Mark Hughes was talking again this morning. Talking big as well. According to Hughes, Manchester City’s financial muscle is starting to cause ripples amongst the previously-complacent “Big Four”, and his side are in a position to upset the proverbial apple cart.
“United are taking our situation more seriously in terms of what we can do – and it’s not just them realising that,” said Hughes, “Bizarrely, what is happening here can help United through us being capable of taking points off other top-four clubs – but we want to take points off United, too.”
You can’t blame the Welshman for his confidence. After all, it is at City where the most ostentatious transfer dealings are taking place this summer, with Gareth Barry & Roque Santa Cruz already added to an ever-improving squad of players, and both Samuel Eto’o & Carlos Tévez mulling over even more significant switches to Eastlands.
But perhaps the biggest reason to be cheerful for City fans comes with the stories emanating from Stamford Bridge today surrounding the future of John Terry. The Chelsea skipper, we know, was the subject of a circa £30m bid from ambitious City earlier this month, prompting Chelsea to rather vociferously state that their captain was not for sale, and that any such bid would be “completely rejected”.
Yet there is growing belief within the sides’ respective camps that the England captain would seriously consider swapping royal for sky blue, especially in light of reports suggesting his annual salary would be doubled should he move up north. Indeed the Guardian today reports that sources close to Terry, including international colleagues based at City (basically, Wayne Bridge or Shaun Wright-Phillips then, unless Gareth Barry really has his feet under the table!) are encouraged by the noises coming out of Stamford Bridge.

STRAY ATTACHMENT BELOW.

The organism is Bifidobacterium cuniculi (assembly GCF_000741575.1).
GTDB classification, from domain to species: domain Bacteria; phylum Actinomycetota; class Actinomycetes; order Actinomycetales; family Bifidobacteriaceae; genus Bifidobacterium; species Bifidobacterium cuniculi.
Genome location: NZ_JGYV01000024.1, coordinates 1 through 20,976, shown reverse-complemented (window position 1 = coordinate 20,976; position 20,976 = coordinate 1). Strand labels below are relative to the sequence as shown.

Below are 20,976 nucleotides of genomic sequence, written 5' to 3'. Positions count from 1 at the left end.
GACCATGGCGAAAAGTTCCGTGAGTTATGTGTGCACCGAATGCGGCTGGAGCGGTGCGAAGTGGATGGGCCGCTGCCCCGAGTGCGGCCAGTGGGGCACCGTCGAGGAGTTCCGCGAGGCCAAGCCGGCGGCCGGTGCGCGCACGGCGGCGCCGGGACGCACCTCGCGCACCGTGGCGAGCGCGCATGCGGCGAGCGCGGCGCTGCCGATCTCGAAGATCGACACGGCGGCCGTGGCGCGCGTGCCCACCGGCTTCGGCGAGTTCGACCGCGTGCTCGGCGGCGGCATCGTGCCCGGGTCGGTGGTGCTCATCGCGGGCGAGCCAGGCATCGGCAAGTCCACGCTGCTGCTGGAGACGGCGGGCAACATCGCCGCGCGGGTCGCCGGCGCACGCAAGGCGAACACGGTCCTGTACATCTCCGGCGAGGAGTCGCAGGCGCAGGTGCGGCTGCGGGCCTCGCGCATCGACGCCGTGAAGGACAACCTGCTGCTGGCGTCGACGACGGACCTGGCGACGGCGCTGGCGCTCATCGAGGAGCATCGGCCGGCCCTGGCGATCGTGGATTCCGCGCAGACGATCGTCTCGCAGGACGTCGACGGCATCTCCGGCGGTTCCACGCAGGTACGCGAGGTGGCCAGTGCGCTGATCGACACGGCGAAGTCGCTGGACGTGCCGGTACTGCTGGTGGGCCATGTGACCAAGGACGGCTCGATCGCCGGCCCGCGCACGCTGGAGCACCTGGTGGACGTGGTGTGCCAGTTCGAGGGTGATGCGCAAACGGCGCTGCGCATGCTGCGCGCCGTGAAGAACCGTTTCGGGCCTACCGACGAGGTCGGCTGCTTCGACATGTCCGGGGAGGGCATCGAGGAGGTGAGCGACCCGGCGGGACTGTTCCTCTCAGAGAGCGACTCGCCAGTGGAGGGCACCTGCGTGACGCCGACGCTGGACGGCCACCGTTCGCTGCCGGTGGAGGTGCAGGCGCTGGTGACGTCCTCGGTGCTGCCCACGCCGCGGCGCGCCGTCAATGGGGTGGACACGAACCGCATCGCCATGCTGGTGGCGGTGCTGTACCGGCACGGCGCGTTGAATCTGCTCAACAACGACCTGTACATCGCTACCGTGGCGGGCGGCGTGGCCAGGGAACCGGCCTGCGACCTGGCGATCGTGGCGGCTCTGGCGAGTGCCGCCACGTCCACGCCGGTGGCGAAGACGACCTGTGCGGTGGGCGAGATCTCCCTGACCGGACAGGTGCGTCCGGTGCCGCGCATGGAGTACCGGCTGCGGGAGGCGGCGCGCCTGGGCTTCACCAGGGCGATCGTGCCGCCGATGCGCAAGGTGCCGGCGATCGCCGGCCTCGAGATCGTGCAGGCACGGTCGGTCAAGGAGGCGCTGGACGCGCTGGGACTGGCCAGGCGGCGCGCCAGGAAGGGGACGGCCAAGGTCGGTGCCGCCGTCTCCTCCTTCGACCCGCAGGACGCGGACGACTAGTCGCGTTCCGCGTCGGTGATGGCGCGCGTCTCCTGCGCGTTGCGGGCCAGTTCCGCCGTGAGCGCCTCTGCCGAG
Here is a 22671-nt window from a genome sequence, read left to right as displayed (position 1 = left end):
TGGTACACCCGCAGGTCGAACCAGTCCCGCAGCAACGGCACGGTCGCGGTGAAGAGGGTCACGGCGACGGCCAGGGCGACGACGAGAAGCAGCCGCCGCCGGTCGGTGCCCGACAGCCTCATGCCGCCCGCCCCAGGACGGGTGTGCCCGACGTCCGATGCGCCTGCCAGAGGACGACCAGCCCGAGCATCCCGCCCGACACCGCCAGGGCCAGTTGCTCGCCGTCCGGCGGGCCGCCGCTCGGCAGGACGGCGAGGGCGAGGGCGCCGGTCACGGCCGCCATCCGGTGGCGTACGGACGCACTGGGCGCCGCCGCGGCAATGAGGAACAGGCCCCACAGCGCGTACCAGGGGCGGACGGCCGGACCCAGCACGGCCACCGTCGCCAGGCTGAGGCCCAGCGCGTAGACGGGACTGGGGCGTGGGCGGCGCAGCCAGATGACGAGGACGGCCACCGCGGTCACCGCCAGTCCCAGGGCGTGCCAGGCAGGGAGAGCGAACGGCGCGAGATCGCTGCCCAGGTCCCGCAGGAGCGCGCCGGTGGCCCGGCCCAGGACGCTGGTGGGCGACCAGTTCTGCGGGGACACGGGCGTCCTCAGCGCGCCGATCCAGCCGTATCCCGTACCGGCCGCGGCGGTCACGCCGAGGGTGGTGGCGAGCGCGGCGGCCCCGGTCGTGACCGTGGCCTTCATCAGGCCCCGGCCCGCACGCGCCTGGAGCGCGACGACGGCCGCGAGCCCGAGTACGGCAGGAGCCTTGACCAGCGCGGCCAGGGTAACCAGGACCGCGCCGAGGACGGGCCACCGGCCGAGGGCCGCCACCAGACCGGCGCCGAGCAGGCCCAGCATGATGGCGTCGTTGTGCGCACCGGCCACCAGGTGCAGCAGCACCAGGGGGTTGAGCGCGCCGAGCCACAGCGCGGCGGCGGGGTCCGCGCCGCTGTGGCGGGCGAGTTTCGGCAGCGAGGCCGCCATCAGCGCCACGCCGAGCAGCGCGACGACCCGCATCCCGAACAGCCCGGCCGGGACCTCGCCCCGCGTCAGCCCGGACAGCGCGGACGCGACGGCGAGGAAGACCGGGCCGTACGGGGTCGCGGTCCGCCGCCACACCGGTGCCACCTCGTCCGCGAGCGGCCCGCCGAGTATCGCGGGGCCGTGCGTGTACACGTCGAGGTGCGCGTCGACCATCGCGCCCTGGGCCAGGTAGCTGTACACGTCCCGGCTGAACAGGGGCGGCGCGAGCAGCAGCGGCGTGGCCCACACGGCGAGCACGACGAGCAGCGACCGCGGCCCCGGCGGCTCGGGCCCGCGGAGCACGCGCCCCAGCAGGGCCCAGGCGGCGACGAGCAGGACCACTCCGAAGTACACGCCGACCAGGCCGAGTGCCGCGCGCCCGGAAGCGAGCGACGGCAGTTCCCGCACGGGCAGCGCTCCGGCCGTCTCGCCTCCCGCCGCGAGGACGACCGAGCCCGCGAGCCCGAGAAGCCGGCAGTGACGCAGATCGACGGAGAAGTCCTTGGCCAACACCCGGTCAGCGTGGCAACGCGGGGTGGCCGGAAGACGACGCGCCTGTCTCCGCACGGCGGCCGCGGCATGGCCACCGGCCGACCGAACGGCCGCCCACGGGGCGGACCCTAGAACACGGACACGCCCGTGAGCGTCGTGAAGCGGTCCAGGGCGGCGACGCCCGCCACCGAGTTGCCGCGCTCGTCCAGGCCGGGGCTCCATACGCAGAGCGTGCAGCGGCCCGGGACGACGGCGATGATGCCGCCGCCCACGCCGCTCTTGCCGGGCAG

City and Chelsea are due in a tribunal court this month to settle up on a fee for striker Daniel Sturridge, who was confirmed as a Blues player earlier this week after rejecting a number of new contracts from City, and sources close to the club suggest that City would be willing to waive their rights to Sturridge’s “development fee” from Chelsea in exchange for a chance to negotiate with their captain.
Either way, such a deal looks a long way off at this point, Terry is known to revel in the “Mr Chelsea” image he has developed, and is very much a London boy on a social level, whilst a transfer to a club outside the elite of the Champions League, and in World Cup year too, may be a blow to his prestige that would be too great to contemplate.
Chelsea meanwhile would be loath to offload their captain, and talismanic figure, with few players considered adequate replacements for him. With Ricardo Carvalho expected to depart the club this summer- probably to join José Mourinho at Internazionale- it would not make much footballing sense to dispose of two fine central defenders in the same summer.
Yet since when did football ever make sense?